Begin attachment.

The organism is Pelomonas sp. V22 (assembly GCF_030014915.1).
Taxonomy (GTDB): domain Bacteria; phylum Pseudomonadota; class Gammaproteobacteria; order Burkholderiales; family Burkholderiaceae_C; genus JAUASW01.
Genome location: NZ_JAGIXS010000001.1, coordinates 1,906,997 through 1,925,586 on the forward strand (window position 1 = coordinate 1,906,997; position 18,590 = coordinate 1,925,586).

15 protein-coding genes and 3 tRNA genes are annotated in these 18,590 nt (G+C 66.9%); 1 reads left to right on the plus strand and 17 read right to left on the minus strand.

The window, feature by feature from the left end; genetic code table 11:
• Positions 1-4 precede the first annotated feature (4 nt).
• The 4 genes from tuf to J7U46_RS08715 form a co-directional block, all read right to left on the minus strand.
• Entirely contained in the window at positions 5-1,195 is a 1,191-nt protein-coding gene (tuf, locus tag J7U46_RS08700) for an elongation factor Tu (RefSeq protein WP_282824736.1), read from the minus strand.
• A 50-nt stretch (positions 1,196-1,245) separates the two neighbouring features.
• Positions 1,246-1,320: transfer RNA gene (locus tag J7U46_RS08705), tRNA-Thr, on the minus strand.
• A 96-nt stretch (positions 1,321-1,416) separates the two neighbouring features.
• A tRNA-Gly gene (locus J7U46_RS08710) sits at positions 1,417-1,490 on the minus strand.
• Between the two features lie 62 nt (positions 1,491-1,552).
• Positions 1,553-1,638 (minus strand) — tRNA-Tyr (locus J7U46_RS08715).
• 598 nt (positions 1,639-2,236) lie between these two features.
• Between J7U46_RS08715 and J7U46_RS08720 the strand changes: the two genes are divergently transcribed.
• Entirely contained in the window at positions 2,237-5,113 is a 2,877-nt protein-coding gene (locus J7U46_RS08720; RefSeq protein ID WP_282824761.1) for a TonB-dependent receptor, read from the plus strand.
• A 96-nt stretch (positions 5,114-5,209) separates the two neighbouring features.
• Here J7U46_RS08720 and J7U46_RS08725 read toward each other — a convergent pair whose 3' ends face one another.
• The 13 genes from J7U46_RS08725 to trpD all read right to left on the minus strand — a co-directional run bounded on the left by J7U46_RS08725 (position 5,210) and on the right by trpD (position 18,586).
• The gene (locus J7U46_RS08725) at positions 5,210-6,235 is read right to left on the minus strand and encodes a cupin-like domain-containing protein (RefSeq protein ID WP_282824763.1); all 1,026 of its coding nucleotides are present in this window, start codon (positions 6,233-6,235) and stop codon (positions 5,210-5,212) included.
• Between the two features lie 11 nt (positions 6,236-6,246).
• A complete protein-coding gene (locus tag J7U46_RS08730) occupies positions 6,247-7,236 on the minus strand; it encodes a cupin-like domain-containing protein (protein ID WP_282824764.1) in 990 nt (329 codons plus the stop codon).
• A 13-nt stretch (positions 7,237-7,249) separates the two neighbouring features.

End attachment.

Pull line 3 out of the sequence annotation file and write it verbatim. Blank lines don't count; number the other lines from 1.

Genome location: NZ_JAGIXS010000001.1, coordinates 1,906,997 through 1,925,586 on the forward strand (window position 1 = coordinate 1,906,997; position 18,590 = coordinate 1,925,586).